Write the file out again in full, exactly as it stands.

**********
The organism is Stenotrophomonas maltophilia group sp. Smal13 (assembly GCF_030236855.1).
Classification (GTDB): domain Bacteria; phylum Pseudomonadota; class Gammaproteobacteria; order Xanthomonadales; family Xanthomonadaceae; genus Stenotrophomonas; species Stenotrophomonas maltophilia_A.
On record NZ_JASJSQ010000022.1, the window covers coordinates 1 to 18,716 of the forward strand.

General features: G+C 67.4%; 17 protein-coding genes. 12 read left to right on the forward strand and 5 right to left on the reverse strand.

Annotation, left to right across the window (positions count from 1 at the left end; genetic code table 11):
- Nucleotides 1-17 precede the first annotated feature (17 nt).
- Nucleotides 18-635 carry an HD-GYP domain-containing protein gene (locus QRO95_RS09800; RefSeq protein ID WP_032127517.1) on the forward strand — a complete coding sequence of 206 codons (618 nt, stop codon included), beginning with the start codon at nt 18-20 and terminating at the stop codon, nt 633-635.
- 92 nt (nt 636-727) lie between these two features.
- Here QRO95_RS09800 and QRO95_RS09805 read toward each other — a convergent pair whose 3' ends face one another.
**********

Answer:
The organism is Stenotrophomonas maltophilia group sp. Smal13 (assembly GCF_030236855.1).
Classification (GTDB): domain Bacteria; phylum Pseudomonadota; class Gammaproteobacteria; order Xanthomonadales; family Xanthomonadaceae; genus Stenotrophomonas; species Stenotrophomonas maltophilia_A.
On record NZ_JASJSQ010000022.1, the window covers coordinates 1 to 18,716 of the forward strand.

General features: G+C 67.4%; 17 protein-coding genes. 12 read left to right on the forward strand and 5 right to left on the reverse strand.

Annotation, left to right across the window (positions count from 1 at the left end; genetic code table 11):
- Nucleotides 1-17 precede the first annotated feature (17 nt).
- Nucleotides 18-635 carry an HD-GYP domain-containing protein gene (locus QRO95_RS09800; RefSeq protein ID WP_032127517.1) on the forward strand — a complete coding sequence of 206 codons (618 nt, stop codon included), beginning with the start codon at nt 18-20 and terminating at the stop codon, nt 633-635.
- 92 nt (nt 636-727) lie between these two features.
- Here QRO95_RS09800 and QRO95_RS09805 read toward each other — a convergent pair whose 3' ends face one another.